What a difference a year makes. A little over a year ago, Scott Frost was tabbed by Nebraska AD Bill Moos to become the Huskers’ new head coach. The hype of the native son reached new, nearly unreachable, expectations.
Coming off the costly success of Bo Pelini and the costly failure of Mike Riley, Nebraska seemed to finally find the answer.
Then 0-6 came along.
Something was different this time. The Husker faithful trusted that their former QB could change the culture. After nearly two decades, however, it wasn’t happening overnight.
So in the end, how did each position group on this record-setting offense grade out?
The QB battle of the spring and fall ended with true freshman Adrian Martinez as the starter. It looks like that was the right decision. Martinez finished with 2,617 passing yards and 17 touchdowns to eight interceptions. He added 629 yards and eight touchdowns on the ground. Martinez made some freshman mistakes, such as the fumble near the goal line in Columbus, but when your quarterback is All-Big Ten Honorable Mention as a true freshman, it’s hard to complain. Martinez is also sitting at 14 for next year’s Heisman odds.
The lack of true depth behind Martinez is worrisome, as neither Noah Vedral nor Andrew Bunch showed much in their limited playing time. The transfer of Tristan Gebbia didn’t help.
Devine Ozigbo was one of the top stories of the year for Husker football. Many felt he was too out of shape and slow to thrive in Frost’s system. They thought he should leave with Tanner Lee and others. Instead, he stuck it out and worked hard. He finished with 1,082 yards on 155 carries (7.0 average) with 12 touchdowns. He finished with All-Big Ten honors as well. We’ll see him on Sundays.
The Robin to Ziggy’s Batman is easy: Maurice Washington. Washington will have the next couple of years to leave his mark as a Husker hero too, as he was just a true freshman in 2018. Washington finished with 676 yards from scrimmage and four touchdowns on 101 touches (6.7 average). Wait until he spends an offseason with strength coach Zach Duval.
Again, behind the top two, there is not much depth after these guys. Former starter Greg Bell left midseason and none of Wyatt Mazour, Mikale Wilbon or Jaylin Bradley made any impact. The Huskers will need to replace Ozigbo’s role next season.
Stanley Morgan Jr is one of my all-time favorite Huskers. He showed up every game, got better every season and was one heck of a leader. He will be sorely missed, especially after his 2018 season. The second team All-Big Ten receiver finished the year with 70 catches for 1004 yards and seven touchdowns. Morgan is the all-time Huskers leader in receptions and receiving yards and is the only Husker to have a thousand-yard receiving season.
J.D. Spielman was every bit as impressive this season as he was his freshman year. While he did miss the final two games with an ankle injury, he still amassed 818 yards and eight touchdowns on 66 catches, including the Wisconsin game where he had 209 yards alone. Spielman will take over for Morgan next year as the primary receiver and should join him as a thousand-yard receiver.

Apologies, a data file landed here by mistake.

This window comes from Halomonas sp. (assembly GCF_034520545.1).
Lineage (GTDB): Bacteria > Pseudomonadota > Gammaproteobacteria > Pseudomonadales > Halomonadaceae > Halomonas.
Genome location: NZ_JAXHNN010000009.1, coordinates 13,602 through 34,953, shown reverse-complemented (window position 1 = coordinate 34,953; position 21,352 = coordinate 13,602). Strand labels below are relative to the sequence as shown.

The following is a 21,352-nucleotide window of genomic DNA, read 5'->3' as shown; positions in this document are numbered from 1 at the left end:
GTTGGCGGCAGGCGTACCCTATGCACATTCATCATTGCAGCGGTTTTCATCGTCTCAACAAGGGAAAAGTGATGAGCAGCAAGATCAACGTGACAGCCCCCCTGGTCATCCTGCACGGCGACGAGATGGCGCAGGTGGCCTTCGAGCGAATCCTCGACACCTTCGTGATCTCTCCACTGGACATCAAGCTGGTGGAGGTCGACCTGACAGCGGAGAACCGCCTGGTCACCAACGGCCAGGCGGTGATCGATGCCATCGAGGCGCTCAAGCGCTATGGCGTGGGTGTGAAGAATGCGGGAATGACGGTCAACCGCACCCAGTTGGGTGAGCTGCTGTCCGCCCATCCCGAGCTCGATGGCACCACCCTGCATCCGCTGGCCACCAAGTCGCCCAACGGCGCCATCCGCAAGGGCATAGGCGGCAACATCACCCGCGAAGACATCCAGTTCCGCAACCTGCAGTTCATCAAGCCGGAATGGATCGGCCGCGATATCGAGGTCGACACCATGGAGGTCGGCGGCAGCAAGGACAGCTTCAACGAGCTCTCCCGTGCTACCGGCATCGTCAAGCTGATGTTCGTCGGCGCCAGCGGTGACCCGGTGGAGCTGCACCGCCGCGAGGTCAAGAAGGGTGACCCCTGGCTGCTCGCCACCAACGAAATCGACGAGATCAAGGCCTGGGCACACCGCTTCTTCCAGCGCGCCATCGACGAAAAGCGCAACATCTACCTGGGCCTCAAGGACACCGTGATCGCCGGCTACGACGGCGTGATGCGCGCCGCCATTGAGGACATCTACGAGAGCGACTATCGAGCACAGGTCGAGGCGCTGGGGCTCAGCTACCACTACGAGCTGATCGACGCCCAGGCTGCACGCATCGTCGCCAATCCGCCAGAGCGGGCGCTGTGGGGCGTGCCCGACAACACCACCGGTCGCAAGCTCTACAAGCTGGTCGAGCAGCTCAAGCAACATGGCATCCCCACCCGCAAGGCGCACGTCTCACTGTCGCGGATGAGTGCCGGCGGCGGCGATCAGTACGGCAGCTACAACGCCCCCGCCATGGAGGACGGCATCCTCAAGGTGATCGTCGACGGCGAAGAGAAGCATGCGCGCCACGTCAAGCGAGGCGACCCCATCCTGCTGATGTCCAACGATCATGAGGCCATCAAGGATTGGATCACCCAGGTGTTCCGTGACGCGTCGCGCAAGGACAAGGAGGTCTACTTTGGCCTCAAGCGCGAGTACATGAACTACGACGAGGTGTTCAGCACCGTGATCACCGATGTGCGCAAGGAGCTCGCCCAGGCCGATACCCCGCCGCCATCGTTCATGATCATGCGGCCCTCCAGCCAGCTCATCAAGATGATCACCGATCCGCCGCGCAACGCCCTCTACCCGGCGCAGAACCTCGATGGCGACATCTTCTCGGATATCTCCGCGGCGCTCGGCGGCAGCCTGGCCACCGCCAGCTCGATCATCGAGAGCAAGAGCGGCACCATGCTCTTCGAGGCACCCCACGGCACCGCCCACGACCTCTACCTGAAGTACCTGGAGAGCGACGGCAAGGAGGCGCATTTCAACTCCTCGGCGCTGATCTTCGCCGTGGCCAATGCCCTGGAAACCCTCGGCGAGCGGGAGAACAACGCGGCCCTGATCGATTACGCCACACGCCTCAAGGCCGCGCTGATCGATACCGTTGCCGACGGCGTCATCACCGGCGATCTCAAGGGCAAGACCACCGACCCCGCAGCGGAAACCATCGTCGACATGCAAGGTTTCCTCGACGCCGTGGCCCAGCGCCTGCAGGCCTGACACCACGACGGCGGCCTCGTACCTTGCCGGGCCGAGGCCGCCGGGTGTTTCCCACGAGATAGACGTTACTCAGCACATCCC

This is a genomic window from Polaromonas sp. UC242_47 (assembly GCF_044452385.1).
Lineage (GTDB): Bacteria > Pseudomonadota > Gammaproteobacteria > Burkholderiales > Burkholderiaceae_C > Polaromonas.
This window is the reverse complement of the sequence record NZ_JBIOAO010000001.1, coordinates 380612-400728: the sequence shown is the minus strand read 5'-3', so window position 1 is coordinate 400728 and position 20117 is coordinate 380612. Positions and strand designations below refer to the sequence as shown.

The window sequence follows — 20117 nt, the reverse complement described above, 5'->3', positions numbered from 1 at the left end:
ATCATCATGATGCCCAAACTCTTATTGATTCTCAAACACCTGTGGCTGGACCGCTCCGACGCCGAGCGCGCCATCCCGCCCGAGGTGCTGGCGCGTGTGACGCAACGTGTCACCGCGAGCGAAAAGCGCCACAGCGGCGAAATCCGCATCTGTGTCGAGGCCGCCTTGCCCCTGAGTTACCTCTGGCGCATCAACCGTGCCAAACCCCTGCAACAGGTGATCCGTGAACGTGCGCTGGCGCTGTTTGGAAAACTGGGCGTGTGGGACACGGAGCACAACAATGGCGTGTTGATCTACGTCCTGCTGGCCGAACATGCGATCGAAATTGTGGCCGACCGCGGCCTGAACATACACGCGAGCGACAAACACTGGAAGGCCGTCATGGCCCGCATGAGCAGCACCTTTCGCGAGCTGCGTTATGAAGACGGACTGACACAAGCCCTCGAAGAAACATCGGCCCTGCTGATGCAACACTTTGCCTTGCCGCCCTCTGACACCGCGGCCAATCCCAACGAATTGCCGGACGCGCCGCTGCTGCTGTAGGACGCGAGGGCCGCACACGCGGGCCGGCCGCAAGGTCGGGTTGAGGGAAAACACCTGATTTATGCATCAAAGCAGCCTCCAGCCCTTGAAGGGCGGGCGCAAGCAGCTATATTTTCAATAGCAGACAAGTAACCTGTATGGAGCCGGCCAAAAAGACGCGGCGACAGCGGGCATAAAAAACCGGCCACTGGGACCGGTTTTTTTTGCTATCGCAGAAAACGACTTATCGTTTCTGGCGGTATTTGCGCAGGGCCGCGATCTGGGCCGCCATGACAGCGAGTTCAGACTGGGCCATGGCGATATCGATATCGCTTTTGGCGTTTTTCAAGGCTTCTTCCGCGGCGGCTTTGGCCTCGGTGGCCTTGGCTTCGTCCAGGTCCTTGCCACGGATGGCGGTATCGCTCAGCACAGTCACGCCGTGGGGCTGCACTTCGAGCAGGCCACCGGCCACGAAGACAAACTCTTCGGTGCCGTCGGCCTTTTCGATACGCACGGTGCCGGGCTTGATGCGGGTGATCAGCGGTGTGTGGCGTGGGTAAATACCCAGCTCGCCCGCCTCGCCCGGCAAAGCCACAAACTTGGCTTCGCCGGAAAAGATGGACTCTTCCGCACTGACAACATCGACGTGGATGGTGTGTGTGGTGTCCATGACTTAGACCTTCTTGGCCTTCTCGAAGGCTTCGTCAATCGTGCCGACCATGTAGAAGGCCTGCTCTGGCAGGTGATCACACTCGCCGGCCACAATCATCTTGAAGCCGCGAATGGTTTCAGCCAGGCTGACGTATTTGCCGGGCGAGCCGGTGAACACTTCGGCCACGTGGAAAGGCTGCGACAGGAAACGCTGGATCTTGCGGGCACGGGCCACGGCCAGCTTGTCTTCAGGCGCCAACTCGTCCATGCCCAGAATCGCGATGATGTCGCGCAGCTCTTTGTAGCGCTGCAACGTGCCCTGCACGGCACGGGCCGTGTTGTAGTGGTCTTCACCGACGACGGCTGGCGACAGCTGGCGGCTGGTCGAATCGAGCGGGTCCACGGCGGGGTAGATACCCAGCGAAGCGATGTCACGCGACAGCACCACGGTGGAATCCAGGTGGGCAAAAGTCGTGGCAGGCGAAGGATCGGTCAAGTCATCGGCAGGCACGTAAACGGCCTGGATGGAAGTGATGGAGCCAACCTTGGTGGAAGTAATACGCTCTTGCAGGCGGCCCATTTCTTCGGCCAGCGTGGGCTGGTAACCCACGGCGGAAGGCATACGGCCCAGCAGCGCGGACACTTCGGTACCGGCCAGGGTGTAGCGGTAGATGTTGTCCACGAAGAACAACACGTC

Behind these two, it was a mixed bag. Mike Williams and Jaron Woodyard will improve, but didn’t have as much impact in their first season in Lincoln as expected. One fun name to note is Kade Warner, who stepped up late in the season and became a starter. He was good at blocking and had some clutch catches. The departure of Tyjon Lindsey was disappointing, if not expected.
While tight ends Jack Stoll, Austin Allen and Kurt Rafdal were not stars by any means, they were a solid trio of tight ends who all have at least two years left in the program. This group will grow and could help take some of Stanley Morgan’s load after his departure.
Stoll in particular was the best of the bunch and turned into a leader for the group. He had 21 catches for 245 yards and three touchdowns. He was strong in blocking as well, making him a good candidate to have a year two leap under Scott Frost.
Cam Jurgens, a big-time prospect from Nebraska, will be transitioning to offensive line, where he should have a major impact the next few years.
I almost feel like I have to give this group two grades. There is the original five from the first half of the season that would easily garner an F. Then, the Boe Wilson for Cole Conrad switch, along with more physicality and tenacity, made this group go from bad to better.
Both left tackle Brendan Jaimes and guard Boe Wilson were honorable mention for the All-Big Ten teams. Along with the leadership of senior guard-turned-center Tanner Farmer and captain Jerald Foster, this group really turned around in the second half of the season.
There were fewer penalties and more lanes for running backs. Pass protection still was not their strong suit, as right tackle Matt Farniok allowed more pressures of his edge than anyone else by a wide margin.
The improvement and coaching from Greg Austin is what really turned this season around. While Martinez, Ozigbo and Morgan get most of the attention, you cannot overlook what his group turned into considering what they were.
The lack of depth, especially once Conrad was benched, really hurt the team as well. While they improved, the first half of the test still counts as part of the grade.
Tune in next week as we grade out the defense and special teams.
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